The Dreaded Directions
A good set of directions, by this I mean lake maps, are probably the single most important item a person can carry in their boat. I cannot tell you how many bad days have been saved by this inexpensive tool. What is it with most people, including myself? We all seem to have this problem with reading the directions before we start to put something together. About halfway through the assembly process, we pick up the directions and all say the same thing “#%@#**#%&*#@.” How did I miss that piece? How much time could I have saved if I HAD ONLY READ THE DIRECTIONS? Fishing is no different than assembling a toy for your child or putting together the new weed whip you got for your birthday. Take a few minutes to read the directions or, in this case, a map of the body of water you plan to fish instead of fishing and then reading the directions. It will make locating aggressive fish a whole lot simpler than just shooting in the dark. Breaking down a lake by use of a map is not as difficult as it may seem. There are a few key pieces of information you will need before we can start this process.
1. Time of the year / Summer
2. Water clarity / 3 feet
3. Water temperature / 80 Degrees
4. Forage base / Shad
Wind direction / South 15 to 20 miles an hour
Now that we know the key pieces of information, let’s break down a lake using a dry erase marker to mark key areas on your map for reference. We have noted the time of the year is summer, which means we can rule out spawning and post spawn fish. So don’t go fish a spot you pounded in April when they were schooled up tight. Summer also means there can be several bites going on the same body of water, so you should approach the breakdown process with an open mind.
Water clarity is our next piece of information to plug in. Most predators are sight feeders, so even though deep structure is a great place to hunt aggressive fish in summer. If they can’t see it, they can’t eat it. Think shallow when fishing a lake where the water has been muddied up by storms, high winds, or excessive boat traffic. Yes, I said boat traffic. The summertime is prime time for lots of recreational boat traffic. I have seen points so muddy from the constant pounding from boat wakes you would have thought a corn field emptied there after a hard rain.
With water temperatures in the 80’s, our presentations can be aggressive. By aggressive presentations, I mean we can cover a lot of water quickly. Lures can be sped up because the fish have a higher metabolism rate which, in turn, means they will chase a bait further and attack it. One word of advice is to bring your boat up to trolling speed and check each bait by the side of the boat to make sure it is running true. If it is not, bring it back in and tune it. High water temperatures also mean we want to find areas adjacent to deep water where fish can retreat to be more comfortable.
The forage base is shad, so one of the first places I will look for fish will be on mud flats. The shad are there feeding on emerging insect larva and other crustaceans. Now I don’t have a degree in fisheries biology, so I cannot say what they are feeding on exactly, but I know when summer hits, the shad hit the mud flats. Another good spot to hit are main lake points and humps, especially the ones with deep water around them.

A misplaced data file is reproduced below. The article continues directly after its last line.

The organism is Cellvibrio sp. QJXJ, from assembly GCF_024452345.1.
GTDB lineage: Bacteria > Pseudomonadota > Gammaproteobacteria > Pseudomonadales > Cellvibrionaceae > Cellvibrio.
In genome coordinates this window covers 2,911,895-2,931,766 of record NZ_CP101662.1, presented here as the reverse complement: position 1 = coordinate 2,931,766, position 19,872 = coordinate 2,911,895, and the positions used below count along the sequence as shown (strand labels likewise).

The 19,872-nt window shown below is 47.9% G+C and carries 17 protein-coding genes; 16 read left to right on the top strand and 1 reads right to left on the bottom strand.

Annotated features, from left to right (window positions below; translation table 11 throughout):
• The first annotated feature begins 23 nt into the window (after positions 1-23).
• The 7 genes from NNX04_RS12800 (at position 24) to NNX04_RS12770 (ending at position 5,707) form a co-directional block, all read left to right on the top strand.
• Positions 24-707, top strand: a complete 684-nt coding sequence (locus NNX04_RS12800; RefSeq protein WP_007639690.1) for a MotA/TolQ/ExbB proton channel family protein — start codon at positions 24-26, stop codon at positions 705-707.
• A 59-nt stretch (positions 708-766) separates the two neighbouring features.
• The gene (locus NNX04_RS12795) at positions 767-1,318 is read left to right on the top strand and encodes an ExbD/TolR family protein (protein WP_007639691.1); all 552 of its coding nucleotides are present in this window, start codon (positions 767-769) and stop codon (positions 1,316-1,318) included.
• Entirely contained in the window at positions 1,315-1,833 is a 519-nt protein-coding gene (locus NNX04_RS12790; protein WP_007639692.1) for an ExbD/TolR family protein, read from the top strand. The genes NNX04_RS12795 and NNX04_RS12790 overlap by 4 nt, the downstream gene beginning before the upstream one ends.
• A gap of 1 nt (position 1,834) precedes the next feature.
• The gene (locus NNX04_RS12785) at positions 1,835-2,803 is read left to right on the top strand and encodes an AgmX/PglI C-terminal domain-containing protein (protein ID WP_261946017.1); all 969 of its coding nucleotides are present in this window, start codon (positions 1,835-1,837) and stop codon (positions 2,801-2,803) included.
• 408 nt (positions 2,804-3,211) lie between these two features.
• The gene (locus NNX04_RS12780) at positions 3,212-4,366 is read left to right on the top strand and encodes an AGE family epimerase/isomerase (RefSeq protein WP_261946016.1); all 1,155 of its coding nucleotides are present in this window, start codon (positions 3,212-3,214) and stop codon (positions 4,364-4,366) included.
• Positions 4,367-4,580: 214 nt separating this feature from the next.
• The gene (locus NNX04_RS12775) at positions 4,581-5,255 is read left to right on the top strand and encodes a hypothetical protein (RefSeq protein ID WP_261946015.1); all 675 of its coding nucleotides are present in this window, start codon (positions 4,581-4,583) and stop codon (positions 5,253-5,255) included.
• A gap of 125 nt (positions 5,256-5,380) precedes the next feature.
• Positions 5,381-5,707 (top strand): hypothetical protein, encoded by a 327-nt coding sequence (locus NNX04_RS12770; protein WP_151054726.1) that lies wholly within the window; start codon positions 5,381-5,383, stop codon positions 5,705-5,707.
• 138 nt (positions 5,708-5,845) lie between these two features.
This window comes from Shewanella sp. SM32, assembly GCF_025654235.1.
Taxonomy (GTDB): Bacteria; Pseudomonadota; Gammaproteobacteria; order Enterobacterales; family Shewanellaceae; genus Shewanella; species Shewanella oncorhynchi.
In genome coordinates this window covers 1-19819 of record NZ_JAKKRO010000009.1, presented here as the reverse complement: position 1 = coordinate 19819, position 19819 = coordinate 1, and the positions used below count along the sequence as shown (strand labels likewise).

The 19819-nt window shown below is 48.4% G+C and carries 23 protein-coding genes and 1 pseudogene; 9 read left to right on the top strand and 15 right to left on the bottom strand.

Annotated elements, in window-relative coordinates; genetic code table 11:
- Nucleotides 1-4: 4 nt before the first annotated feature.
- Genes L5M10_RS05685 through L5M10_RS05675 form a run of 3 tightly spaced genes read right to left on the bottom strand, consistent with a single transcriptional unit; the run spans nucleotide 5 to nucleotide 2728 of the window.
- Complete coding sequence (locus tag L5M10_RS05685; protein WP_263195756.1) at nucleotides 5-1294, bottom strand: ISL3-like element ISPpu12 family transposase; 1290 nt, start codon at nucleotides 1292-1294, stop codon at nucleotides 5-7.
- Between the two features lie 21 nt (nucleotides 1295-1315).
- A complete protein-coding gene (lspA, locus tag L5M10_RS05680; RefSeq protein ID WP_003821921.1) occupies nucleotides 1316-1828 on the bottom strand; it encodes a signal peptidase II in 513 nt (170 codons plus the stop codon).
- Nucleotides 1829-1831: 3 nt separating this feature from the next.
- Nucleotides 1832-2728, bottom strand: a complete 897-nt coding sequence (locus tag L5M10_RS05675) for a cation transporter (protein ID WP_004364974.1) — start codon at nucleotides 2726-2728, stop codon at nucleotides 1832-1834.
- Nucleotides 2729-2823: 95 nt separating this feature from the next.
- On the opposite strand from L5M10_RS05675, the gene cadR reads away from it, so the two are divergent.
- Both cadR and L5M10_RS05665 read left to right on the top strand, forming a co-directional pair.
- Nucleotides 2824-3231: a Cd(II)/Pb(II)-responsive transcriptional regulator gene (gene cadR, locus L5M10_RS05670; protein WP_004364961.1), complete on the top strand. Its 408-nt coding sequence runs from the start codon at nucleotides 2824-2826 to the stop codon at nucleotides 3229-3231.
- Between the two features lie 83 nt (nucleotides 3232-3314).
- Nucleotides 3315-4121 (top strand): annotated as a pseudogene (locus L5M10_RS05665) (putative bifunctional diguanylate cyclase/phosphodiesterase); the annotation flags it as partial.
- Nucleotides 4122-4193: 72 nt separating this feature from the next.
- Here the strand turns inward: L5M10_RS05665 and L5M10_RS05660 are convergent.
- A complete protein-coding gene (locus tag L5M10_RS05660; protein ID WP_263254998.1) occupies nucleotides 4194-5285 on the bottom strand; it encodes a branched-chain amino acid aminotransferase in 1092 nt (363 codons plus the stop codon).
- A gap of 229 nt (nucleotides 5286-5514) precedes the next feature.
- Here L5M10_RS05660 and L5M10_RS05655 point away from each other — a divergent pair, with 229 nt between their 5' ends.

Winds of 15 to 20 mph will play a major role in choosing what flats and points to fish. Not only will it play a role on which ones to start on, but where to hit first. You have heard the old saying, “a spot on a spot.”
Now, let’s plug in all we have talked about to make our own set of directions. Let’s take our marker and mark all of the flats and points adjacent to deep water. Let’s say we have 12. Now erase all of the ones that will not be on the up-wind side of the lake, which means erase the ones that won’t have wind blowing across them. That narrows us down to 6 spots, 2 flats, 3 points, and a hump. Since the flats are large, our choice of techniques will be trolling crank baits on Off Shore Tackle planer boards at a pretty stout pace. Shad is our forage base, so we will tie on baits that resemble the shape of a shad, such as a Rebel Shad-R, Rapala Shad Raps, or the Bass Pro Shops Nitro Shad. The points and the hump are a little smaller, so my choice of techniques for them will be 3-ways, bottom bouncers, or lead core with crawler harnesses or floating crank baits. Water clarity is good, so the colors of choice will lean toward the natural colors, chrome, gray, silver, and white. Now color can make a great deal of difference, so keep trying different colors throughout the day until you find out what the fish want. If you try to tell the fish what color they want, you will lose every time.
Now you can hit the lake with a lot more confidence knowing you have done your homework and that one of these spots should hold fish. This will give you a hand up any time of the year on any body of water.
SO DON’T TRY TO PUT TOGETHER A PATTERN BY TRIAL AND ERROR, USE THE DIRECTIONS.
I will again be guiding ice out Muskies as soon as the ice leaves the lakes. If you want in my boat this spring, you better get on the list since dates are limited. I never know when the ice will leave, so send me an e-mail (firstname.lastname@example.org) or by phone at 309-267-8309 to get on my list. As soon as I see the ice starting to leave the lakes, I will start calling from the list for available dates in the order I receive the calls or e-mails.
SEE ‘YA ON THE WATER!